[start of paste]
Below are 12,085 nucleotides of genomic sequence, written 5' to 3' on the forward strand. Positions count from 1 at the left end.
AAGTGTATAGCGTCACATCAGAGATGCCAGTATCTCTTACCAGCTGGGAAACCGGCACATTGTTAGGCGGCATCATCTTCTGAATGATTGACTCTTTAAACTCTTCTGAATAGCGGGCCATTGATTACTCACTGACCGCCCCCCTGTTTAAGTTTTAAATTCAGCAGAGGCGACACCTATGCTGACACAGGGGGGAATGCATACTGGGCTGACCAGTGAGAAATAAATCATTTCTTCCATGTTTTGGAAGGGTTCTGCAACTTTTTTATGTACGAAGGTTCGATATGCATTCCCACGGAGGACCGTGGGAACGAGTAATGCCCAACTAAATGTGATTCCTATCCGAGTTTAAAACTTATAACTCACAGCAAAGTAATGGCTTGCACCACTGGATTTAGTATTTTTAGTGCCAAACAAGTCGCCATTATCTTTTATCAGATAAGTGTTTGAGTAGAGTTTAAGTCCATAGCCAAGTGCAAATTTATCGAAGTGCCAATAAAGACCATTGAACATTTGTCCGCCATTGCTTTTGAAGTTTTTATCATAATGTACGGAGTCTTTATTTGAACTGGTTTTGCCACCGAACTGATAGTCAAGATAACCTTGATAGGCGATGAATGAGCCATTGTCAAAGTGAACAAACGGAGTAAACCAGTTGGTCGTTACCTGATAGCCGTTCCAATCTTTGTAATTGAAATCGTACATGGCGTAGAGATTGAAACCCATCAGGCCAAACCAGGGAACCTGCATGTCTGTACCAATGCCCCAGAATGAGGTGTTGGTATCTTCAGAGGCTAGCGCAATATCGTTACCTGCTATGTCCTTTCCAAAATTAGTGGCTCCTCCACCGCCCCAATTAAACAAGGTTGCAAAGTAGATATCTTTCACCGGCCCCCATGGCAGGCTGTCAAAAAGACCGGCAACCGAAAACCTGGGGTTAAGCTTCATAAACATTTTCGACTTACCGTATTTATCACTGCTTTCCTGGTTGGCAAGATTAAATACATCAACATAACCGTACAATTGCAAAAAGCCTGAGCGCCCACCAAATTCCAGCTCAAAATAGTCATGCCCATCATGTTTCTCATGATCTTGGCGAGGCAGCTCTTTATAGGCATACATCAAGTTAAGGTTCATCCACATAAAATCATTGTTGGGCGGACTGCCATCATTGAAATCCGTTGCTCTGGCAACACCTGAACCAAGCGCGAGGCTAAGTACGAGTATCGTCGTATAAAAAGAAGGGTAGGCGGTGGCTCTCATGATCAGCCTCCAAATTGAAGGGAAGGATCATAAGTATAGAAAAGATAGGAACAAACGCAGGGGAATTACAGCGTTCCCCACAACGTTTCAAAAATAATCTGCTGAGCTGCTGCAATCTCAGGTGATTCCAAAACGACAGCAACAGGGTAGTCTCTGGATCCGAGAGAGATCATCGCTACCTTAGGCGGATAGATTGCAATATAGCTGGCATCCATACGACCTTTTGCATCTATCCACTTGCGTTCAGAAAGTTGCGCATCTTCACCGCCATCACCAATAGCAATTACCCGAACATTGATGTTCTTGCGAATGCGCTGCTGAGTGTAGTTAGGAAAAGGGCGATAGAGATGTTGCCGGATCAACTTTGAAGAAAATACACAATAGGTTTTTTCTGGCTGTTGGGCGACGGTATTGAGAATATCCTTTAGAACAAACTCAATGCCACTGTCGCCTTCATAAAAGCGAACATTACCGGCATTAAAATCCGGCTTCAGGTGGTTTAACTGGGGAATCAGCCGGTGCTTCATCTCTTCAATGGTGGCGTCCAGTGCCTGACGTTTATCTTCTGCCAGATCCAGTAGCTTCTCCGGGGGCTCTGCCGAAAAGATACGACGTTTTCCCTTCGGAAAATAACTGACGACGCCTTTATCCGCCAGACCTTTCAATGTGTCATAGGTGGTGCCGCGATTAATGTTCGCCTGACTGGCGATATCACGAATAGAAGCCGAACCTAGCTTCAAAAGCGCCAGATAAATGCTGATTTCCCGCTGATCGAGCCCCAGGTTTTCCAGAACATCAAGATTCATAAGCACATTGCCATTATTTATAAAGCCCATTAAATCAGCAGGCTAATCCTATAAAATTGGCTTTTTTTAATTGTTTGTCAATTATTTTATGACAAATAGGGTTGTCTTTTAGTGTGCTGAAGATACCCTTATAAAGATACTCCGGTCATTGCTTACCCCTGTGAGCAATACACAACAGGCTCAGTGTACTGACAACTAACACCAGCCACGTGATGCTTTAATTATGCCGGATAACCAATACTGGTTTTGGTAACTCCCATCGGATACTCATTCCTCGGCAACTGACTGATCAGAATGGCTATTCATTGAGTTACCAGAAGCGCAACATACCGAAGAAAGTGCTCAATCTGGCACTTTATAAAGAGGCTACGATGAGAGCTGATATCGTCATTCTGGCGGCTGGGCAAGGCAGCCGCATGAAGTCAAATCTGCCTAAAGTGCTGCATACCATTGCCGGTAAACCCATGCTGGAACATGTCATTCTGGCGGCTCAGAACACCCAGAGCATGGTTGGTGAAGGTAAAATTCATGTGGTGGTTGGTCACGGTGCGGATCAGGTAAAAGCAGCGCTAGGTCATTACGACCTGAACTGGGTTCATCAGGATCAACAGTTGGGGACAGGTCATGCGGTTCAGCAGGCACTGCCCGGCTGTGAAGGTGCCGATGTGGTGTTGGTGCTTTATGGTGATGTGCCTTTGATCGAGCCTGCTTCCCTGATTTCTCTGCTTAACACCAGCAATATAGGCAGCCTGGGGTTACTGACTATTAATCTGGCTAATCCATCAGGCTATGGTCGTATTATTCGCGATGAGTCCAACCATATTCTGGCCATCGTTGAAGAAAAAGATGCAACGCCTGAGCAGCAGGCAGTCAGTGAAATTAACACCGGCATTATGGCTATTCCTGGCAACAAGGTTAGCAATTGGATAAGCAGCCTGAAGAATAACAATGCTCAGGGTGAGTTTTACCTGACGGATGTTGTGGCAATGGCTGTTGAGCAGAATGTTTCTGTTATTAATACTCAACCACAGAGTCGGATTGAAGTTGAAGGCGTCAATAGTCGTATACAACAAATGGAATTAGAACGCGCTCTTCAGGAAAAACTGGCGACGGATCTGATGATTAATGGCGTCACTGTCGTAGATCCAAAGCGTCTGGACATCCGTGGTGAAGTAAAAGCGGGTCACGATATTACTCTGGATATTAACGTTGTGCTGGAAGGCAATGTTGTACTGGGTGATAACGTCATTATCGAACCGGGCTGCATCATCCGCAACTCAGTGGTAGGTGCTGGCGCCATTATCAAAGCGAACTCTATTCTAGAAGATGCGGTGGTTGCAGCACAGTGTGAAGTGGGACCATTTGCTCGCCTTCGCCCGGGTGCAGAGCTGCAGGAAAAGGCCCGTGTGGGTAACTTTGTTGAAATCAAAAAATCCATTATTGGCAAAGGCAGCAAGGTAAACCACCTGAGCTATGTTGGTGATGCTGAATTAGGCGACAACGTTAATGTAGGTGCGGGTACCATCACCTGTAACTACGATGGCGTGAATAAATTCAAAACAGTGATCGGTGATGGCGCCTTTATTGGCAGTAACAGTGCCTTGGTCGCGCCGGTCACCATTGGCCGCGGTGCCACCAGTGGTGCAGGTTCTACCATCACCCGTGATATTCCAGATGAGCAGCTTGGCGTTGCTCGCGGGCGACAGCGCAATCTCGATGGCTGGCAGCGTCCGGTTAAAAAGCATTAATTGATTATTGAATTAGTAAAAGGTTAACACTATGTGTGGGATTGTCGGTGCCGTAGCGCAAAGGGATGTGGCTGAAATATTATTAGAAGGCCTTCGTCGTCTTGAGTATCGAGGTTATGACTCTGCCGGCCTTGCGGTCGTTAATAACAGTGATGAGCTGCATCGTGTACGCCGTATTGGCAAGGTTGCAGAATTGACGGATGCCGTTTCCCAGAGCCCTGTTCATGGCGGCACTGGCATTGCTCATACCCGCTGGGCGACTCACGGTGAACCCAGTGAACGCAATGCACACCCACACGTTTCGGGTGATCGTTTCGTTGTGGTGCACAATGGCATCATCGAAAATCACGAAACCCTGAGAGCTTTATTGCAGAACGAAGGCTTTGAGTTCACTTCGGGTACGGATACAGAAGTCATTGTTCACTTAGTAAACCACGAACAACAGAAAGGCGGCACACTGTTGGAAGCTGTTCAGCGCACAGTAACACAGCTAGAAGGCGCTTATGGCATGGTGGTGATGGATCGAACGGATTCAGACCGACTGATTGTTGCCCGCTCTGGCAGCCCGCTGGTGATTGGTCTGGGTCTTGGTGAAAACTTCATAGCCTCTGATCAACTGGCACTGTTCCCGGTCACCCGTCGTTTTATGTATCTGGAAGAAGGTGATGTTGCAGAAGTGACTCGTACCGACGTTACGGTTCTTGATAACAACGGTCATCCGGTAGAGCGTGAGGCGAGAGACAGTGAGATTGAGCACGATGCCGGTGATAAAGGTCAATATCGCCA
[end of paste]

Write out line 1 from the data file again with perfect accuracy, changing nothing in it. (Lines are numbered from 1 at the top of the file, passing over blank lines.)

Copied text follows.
Below are 12,085 nucleotides of genomic sequence, written 5' to 3' on the forward strand. Positions count from 1 at the left end.